|source - Trapp Family website|
If you, like me, have been enjoying the many articles and television specials (for instance the wonderful Diane Sawyer special last night with Julie Andrews, or the Huffington Post piece, "5 Stories You Didn't Know About The Sound of Music") regaling the 50th Anniversary of the iconic Sound of Music film, I know you'll enjoy the book that inspired it all, The Story of the Trapp Family Singers by Maria Augusta Trapp.
My mom introduced me to the book years ago, and it's even more enchanting than the musical (which I adore). I had so much fun reading the true story in Maria Augusta Trapp's own words.
Obviously the book made an impact on many, for it inspired first a German-Austrian comedy drama film (ironically!), then a Broadway-hit (1959), and later the Oscar-winning Hollywood film (all totally romanticized of course)!
|I used to love to listen to my parents' recording. No DVD movies back then!|
A few things in the true story surprised me -- mainly that the family was musically accomplished even before Maria's arrival (though she is the one who introduced them to the classical madrigals that they became known for singing), and secondly, that they became so religiously devout after her arrival (if I remember correctly, they observed Mass daily - their conductor/manager was a priest.)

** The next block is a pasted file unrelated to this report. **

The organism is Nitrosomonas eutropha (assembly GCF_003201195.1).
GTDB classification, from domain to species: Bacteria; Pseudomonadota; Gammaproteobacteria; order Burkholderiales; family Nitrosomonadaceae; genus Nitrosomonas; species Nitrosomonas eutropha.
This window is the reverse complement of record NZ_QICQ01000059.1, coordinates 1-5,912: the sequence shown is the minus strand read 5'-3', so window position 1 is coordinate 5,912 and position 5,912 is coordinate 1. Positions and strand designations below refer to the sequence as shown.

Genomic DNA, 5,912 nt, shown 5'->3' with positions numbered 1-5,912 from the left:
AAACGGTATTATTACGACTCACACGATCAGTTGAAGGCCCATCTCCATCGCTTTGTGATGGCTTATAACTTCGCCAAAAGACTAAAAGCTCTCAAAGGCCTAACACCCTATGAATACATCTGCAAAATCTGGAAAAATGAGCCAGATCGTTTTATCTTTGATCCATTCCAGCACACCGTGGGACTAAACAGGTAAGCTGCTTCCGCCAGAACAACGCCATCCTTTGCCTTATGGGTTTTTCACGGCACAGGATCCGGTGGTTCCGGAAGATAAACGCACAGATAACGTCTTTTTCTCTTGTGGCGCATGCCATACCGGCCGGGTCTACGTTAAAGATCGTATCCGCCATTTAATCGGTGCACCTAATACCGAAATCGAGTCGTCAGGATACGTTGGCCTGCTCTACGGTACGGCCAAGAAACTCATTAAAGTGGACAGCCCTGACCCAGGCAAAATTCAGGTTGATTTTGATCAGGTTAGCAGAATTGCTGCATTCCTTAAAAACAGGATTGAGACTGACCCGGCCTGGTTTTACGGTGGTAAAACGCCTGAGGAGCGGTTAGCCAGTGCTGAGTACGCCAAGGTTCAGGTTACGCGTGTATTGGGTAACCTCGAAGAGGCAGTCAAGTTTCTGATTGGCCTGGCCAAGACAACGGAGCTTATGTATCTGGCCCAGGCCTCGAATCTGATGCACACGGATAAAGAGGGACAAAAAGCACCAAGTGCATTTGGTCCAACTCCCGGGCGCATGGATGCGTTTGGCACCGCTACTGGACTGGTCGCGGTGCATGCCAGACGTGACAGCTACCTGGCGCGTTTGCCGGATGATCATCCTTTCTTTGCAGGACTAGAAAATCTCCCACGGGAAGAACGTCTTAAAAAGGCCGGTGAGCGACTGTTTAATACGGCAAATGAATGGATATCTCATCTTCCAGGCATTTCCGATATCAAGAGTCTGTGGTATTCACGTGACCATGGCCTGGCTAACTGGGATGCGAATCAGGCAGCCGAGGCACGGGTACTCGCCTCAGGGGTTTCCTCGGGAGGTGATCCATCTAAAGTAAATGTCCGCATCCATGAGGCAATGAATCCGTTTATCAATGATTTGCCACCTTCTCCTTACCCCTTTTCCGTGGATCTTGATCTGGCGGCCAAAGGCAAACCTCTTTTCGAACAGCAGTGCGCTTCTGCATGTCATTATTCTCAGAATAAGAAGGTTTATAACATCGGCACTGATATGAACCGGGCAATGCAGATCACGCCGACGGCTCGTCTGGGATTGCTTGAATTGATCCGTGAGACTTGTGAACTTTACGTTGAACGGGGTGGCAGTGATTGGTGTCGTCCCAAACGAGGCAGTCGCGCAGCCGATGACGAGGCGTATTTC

It was obvious from her reminiscences that Maria's stay at the Abbey before her arrival to the family's home had a huge influence on her, and she adored the captain's children from the very start of her time as a tutor there. I loved Maria's description of teaching the children about Advent and making a beautiful hanging wreath of candles for them when she first arrived.
One of the most humorous parts of the story for me was Maria's account of some of their first experiences in America after they left Austria (which isn't part of the movie at all!)
After they arrived in America with hardly any money, and as they learned to adapt to a new culture, steely Maria quickly got to work finding used furniture to furnish their living quarters - she was the queen of yard/estate/garage sales! And they toured all over, literally trying to survive financially.
Their first major concert, which brought the Trapp Family Choir national attention, took place in New York in Town Hall on Dec. 10, 1938.
In a review of their opening performance, The New York Times commented: ''There was something unusually lovable and appealing about the modest, serious singers of this little family aggregation as they formed a close semicircle about their self-effacing director for their initial offering, the handsome Mme. von Trapp in simple black, and the youthful sisters garbed in black and white Austrain folk costumes enlivened with red ribbons. It was only natural to expect work of exceeding refinement from them, and one was not disappointed in this.''
I hope you take time to find this book - it's such an enjoyable read!